Myth 13: We are protected because we are rural.
ABC News ran a story on April 4th about rural hot spots of Covid-19 cases and an increased mortality rate in those areas. You can read the article here: https://abcnews.go.com/Health/surprising-covid-19-hot-spots-coronavirus-threatens-rural/story?id=69940146
As it mentions in the article, we might be tempted to think that because we live in a much less dense population, we are at less risk than, say, denizens of a 20 floor apartment building in NYC. But we, by nature, congregate. We routinely leave our well separated homes for coffee (or tea.. for my strange non coffee drinking bud) with friends in the morning at our favorite restaurant. We have fewer options for shopping for groceries, we tend to congregate at church more, the pace of life is slower, with a neighbor being more likely to pull over and chat with a friend out for a stroll as they come into the neighborhood. Our friendly, less anonymous, life tends to encourage close interaction with our neighbors. Thankfully, some of the activities I have mentioned above are not happening right now in our community and we are better for it. But not all are prohibited and we all individually must decide to avoid congregating to protect ourselves.
But there is another, even more sinister, side of rural life that makes Covid-19 even more of a challenge. On the whole, people who live in rural America are older and sicker that people who live in cities. These are precisely the people who tend to do worse if they are infected. So cases of Covid-19 tend to hit harder, cause more pathology and increase the mortality rate in rural areas. Also, rural areas struggle with more limited health care resources. Fewer people have health insurance and thus are more restricted from accessing those limited resources.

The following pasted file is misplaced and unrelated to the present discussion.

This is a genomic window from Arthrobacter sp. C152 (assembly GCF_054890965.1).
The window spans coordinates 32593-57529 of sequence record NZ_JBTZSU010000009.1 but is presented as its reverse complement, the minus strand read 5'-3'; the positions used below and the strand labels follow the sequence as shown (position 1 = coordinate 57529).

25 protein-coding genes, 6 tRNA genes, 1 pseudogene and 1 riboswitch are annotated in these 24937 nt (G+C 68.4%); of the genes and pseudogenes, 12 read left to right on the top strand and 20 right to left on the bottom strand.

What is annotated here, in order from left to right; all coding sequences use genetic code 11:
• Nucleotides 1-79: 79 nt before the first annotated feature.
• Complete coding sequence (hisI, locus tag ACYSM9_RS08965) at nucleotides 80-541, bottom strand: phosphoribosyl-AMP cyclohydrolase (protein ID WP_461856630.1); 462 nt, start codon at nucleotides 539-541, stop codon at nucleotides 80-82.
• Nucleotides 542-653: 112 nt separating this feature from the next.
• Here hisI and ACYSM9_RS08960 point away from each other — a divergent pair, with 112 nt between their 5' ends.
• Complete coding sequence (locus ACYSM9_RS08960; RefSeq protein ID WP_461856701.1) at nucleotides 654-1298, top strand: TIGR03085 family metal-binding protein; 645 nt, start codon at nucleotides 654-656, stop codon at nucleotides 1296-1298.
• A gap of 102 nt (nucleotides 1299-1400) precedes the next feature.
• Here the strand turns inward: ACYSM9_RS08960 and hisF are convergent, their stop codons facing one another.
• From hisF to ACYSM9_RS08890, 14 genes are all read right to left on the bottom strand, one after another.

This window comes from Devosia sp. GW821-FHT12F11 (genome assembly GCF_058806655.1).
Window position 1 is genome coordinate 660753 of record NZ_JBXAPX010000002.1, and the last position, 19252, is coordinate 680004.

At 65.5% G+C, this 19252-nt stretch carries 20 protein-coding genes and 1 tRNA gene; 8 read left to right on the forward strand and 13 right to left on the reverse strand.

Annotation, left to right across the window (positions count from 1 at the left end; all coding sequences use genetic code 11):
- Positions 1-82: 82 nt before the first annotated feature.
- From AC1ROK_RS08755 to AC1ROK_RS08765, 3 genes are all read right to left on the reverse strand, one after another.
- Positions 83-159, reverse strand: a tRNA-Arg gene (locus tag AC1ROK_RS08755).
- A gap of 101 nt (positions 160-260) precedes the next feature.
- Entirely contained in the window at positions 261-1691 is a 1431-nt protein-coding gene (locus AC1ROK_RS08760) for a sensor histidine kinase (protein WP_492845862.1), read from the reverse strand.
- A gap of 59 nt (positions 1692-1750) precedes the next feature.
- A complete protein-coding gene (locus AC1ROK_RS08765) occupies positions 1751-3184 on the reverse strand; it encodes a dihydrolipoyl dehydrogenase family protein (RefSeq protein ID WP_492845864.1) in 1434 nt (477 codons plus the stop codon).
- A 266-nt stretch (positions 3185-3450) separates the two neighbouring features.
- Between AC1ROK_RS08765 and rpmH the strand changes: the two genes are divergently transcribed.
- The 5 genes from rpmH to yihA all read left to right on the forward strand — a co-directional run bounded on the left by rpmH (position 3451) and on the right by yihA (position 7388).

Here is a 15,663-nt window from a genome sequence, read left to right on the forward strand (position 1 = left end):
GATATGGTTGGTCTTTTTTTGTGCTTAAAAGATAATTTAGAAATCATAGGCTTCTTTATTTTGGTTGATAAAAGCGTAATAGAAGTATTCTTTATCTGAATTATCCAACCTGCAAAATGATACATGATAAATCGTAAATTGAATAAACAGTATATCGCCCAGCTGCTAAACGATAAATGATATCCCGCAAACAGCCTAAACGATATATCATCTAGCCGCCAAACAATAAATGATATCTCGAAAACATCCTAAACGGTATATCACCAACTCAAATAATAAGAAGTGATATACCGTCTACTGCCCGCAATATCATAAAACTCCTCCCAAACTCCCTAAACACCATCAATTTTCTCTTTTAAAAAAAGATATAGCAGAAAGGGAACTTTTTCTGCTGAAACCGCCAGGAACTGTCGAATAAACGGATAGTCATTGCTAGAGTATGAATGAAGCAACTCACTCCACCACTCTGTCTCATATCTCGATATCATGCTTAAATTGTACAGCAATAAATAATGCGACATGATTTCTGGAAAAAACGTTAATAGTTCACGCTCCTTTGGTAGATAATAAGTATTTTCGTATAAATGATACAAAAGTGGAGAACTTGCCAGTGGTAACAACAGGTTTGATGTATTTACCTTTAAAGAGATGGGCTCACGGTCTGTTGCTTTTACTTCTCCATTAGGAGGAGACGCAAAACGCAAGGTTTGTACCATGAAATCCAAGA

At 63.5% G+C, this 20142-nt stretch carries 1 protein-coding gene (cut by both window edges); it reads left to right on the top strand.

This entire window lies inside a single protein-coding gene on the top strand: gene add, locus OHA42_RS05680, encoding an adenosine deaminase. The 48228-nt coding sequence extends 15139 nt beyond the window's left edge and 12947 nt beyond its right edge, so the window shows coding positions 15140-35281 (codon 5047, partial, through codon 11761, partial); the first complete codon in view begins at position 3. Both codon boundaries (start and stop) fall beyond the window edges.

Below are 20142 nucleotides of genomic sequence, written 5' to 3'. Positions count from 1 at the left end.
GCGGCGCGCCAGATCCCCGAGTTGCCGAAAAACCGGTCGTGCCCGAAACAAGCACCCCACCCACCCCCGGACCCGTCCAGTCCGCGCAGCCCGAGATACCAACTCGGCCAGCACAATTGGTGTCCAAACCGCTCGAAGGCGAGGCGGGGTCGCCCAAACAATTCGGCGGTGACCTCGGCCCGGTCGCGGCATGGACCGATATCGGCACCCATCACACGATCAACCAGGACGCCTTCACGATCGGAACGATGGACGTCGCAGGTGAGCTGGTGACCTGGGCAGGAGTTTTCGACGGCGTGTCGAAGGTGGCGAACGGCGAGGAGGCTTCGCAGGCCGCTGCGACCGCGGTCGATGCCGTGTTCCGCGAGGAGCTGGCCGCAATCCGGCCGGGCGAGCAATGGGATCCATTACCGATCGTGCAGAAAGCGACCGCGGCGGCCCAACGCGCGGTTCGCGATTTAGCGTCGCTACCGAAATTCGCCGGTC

As of April 9th, in the US we are approaching half a million cases and 15,000 people have died. We have tested more than 2 million people in the US. Texas only has 10,000 cases and 199 deaths to this point. The White House, today, said that we “are at the top of the hill” and should start to see fewer and fewer new cases across the country soon. IHME sort of agrees with their US peak projected in 2 days, on the 11th. But Texas is well behind the timelines of New York, Seattle and the like. Our state peak is due to occur April 22nd. We are still very much on the up slope. And Erath County will likely peak a week or so after the State does as a whole. That means we are still about 20 days (three weeks!) until the number of new cases starts to decrease her at home. We have 3 weeks to prevent Erath County from joining the list of hot spots that were described in the ABC News article. Those 3 weeks will be critical for limiting the local spread and saving lives.
But the news for Erath County is not all bad. You have elected officials, first responders, businesses, and a medical community who are paying attention. We, as a community, were quick to take action by limiting close personal interaction and to raise awareness – quicker than many rural communities. Our efforts thus far have definitely made a difference. It would not have surprised many of us who are working on the front lines to see over 100 cases locally by now. You have kept that from happening and I applaud your efforts. No doubt we can do better. A drive down Washington today bore witness to three separate congregations of 15-20 people in front of businesses who were not separated by 6 feet. But these cases are increasingly becoming aberrations. For the most part you are listening. You are responding. You are saving lives.
Keep it up.